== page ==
GPB's Peter Biello speaks with Chanda Bell, co-creator of the Elf on the Shelf.

Elf on the Shelf has its origins in Georgia.
Credit: Courtesy of Chanda Bell

Every morning as Christmas draws near, little elves grace the shelves of millions of households. The Elf on the Shelf is a relatively new Christmas tradition, based on a book in which a scout elf monitors children for good behavior during the day and reports back to Santa at night. The elves reappear in different poses around the house each morning, daring the children to find them and perhaps catch them in acts of mischief. The Elf on the Shelf–both the book and the dolls–were created by a Georgia-based family business, Lumistella. Chanda Bell is co-CEO of the Lumistella Company and co-author with her mother on The Elf on the Shelf book. She spoke with GPB’s Peter Biello.


Peter Biello:  So tell us a little bit about the origins of Elf on the Shelf. How did you come up with the idea?

Chanda Bell:  Well, when I was a little girl, Santa Claus used to send an elf to our home. And that elf used to watch and listen every day and then fly back to the North Pole and report to Santa at night and in the morning. Before we woke up, the elf flew back and landed in a different spot in our house. And so this really was a beloved tradition that my sister and brother and I grew up with. And as we became adults, we realized what a special tradition this was for our family, and we decided to share it with the world.

Peter Biello:  And one of the ways you did that was by taking an enormous risk and self-publishing this book. Can you tell us about what that experience was like trying to get other people into this world that you experienced as a child?

Chanda Bell:  The short answer is that we just couldn't get anyone to publish our book. No one was interested. No one knew what to do with this elf that came in a box. And so it was one of those things where people just had no idea what to do with it. The traditional publishers didn't. We weren't famous. The idea of self-publishing wasn't anything that any of us knew about or understood. We had no experience in the industry and we certainly didn't have to pennies to rub together. But I think when you have a dream and you're driven to accomplish that, you can do pretty amazing things. And so my husband and I didn't have a lot, but we did have good credit. My sister sold her house in Pennsylvania and moved in with my mom and dad, put proceeds towards that first order of product. And then my mom and dad had just a couple of hundred dollars and a small 401(k) that they cashed out and put in as well. And so my dad owned a small engineering and fabrication firm and he gave us a computer and a phone and one little desk, and the three of us shared that and ended up launching what would become the Lumistella Company and the world-renowned book that people know today as The Elf on the Shelf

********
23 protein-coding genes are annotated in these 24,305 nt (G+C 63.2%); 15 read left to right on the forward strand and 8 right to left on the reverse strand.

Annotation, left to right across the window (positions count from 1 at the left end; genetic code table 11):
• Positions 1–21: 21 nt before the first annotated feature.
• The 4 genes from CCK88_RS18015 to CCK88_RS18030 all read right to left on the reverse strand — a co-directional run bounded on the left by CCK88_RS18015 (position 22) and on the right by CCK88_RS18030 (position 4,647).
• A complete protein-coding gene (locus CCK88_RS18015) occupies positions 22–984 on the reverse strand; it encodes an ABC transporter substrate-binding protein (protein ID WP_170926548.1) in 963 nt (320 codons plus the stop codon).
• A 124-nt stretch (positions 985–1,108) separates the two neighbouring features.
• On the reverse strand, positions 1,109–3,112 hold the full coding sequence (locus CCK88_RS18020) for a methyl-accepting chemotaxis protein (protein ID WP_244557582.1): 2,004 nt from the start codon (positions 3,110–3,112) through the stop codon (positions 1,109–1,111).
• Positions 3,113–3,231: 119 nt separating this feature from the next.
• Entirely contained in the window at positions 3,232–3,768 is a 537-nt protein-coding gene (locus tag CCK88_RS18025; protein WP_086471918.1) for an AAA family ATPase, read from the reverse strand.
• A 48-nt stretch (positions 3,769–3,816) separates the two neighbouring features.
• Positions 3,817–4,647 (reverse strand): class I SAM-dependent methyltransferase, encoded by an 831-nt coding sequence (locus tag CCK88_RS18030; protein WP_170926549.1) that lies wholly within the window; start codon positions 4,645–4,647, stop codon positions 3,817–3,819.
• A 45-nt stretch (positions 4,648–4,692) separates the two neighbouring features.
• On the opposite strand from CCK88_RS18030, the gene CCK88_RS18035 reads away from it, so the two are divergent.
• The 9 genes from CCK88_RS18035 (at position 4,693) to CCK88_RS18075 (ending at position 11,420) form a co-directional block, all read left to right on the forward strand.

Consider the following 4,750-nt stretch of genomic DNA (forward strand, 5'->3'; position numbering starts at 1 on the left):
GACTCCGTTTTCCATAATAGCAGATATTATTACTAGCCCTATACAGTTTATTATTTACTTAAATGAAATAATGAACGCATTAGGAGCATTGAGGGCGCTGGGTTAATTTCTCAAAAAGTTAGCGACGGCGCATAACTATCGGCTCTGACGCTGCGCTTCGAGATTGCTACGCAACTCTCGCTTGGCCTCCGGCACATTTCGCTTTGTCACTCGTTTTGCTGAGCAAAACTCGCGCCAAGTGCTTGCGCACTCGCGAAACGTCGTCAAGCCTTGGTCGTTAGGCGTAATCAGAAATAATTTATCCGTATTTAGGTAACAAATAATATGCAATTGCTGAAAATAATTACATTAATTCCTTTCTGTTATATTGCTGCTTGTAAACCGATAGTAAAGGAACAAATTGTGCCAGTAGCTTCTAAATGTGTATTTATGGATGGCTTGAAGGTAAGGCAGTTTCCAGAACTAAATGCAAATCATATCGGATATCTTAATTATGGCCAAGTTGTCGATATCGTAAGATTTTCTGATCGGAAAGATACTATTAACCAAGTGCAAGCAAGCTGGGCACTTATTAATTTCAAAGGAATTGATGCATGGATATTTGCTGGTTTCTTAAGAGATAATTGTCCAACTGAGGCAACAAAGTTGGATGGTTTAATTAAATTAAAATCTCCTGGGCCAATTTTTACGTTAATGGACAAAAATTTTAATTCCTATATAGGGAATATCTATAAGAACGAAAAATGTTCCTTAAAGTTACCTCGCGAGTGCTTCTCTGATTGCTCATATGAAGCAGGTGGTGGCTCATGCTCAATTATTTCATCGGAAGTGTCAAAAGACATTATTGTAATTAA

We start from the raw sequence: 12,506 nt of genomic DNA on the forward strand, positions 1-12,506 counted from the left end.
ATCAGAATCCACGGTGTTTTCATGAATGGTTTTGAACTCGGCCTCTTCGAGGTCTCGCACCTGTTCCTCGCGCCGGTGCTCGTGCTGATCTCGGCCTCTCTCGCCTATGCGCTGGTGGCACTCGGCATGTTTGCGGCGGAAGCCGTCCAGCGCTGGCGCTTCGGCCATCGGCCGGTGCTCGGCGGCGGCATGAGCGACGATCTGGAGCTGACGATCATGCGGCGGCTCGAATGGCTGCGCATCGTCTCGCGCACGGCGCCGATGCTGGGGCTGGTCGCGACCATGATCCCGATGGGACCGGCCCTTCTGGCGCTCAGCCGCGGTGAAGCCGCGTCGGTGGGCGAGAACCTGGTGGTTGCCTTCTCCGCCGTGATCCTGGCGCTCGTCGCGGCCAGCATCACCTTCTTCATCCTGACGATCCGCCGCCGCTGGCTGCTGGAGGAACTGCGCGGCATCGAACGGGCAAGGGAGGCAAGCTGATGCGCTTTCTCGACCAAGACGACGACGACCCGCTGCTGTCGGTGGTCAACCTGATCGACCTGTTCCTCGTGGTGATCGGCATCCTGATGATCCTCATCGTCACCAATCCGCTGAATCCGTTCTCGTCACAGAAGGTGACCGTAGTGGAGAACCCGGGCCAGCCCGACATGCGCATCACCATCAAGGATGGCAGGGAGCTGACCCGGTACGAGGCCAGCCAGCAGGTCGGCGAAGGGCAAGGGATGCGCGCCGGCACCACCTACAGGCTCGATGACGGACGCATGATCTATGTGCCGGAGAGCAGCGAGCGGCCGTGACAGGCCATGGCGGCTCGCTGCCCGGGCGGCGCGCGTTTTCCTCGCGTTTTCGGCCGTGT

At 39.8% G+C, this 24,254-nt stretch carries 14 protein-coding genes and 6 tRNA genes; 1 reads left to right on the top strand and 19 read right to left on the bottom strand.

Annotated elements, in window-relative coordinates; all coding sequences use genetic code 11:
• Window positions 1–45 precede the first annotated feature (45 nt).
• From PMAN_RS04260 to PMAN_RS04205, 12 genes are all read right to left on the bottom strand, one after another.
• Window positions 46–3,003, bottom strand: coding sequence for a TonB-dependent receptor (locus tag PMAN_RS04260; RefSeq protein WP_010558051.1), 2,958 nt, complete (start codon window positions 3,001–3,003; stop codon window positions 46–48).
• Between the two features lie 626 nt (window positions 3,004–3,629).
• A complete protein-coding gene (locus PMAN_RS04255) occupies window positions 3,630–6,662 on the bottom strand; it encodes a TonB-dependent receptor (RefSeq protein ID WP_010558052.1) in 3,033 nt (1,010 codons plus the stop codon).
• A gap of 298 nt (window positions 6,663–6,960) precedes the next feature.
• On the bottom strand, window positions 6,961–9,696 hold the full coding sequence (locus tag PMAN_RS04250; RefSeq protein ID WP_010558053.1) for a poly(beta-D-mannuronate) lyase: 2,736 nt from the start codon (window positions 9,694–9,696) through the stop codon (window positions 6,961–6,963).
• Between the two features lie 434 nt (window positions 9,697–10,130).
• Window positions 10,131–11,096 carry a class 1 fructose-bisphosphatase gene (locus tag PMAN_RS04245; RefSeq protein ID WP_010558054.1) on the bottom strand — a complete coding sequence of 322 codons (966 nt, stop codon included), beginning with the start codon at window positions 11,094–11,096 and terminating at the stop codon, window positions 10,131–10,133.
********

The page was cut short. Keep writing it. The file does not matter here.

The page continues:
Peter Biello:  My understanding is that you were selling the book at churches. Your husband was a teacher and he was selling it at school. But then you caught a big break when I guess Jennifer Garner was seen with a copy of The Elf on the Shelf.

Chanda Bell: That is correct. We have no idea how Jennifer Garner got a copy of Elf on the Shelf. But if I ever see her or meet her, I will definitely thank her. I mean, just she held it as if she was doing us a favor and she really was walking down the street with the whole face of the book facing out. And so that caused quite a stir. And that same year we were on a segment on the Today Show, and before we knew it, you know, the phones were going up.

Peter Biello:  These elves now appear as memes. People take photos of how the elves appear. I know my niece once woke up one morning to find the elves in her house pouring cereal, which was kind of frozen in motion, I think, by marshmallow. I'll have to ask my sister-in-law how she did that. There was cereal all over the counter. Really fun for the kids. I'm sure you've seen photos like that on social media of The Elf on the Shelf doing fun, mischievous things. Do you have any favorites of those photos that you've seen?

Chanda Bell:  [Man, I am blown away by some of the things I have seen elves do. I've seen them gift wrap entire kitchens and bathrooms. I've seen, like you mentioned, I saw some really great cereal. I've seen Tootsie Roll snow boats and maple syrup snacks and just all sorts of fun. But I tell people all the time: just make sure it's about creating memories with your family and not competing with the elf next door.

Peter Biello: One of the ideas you have behind the Elf on the Shelf is that it's about building Christmas spirit, right? Like if you have a lot of toys, you get another toy, you give one away. It is a way to be kind, to be generous. And it strikes me that the Elf on the Shelf that we see on social media doesn't necessarily convey that. It's not anti-that, but you just don't necessarily get it with these fun little ideas that people do. Are you worried that the message about kindness in Christmas spirit is getting lost in the social media messaging?

Chanda Bell:  Well, I think we see just a small portion of what the Elf on the Shelf and I think you're referring to our new Elf Mates brand really means to families. We're only seeing the part that makes that the picture, that makes social media. But I think behind that, we have four animated specials that run on Netflix that are all about faith, hope, love, generosity, kindness. So we're really building an entire world of storytelling. And within that, our focus is very much on the spirit of Christmas and in our world. It takes Christmas spirit for Santa Claus to make his Christmas magic. And our specials speak to that and sort of how our version of the North Pole runs.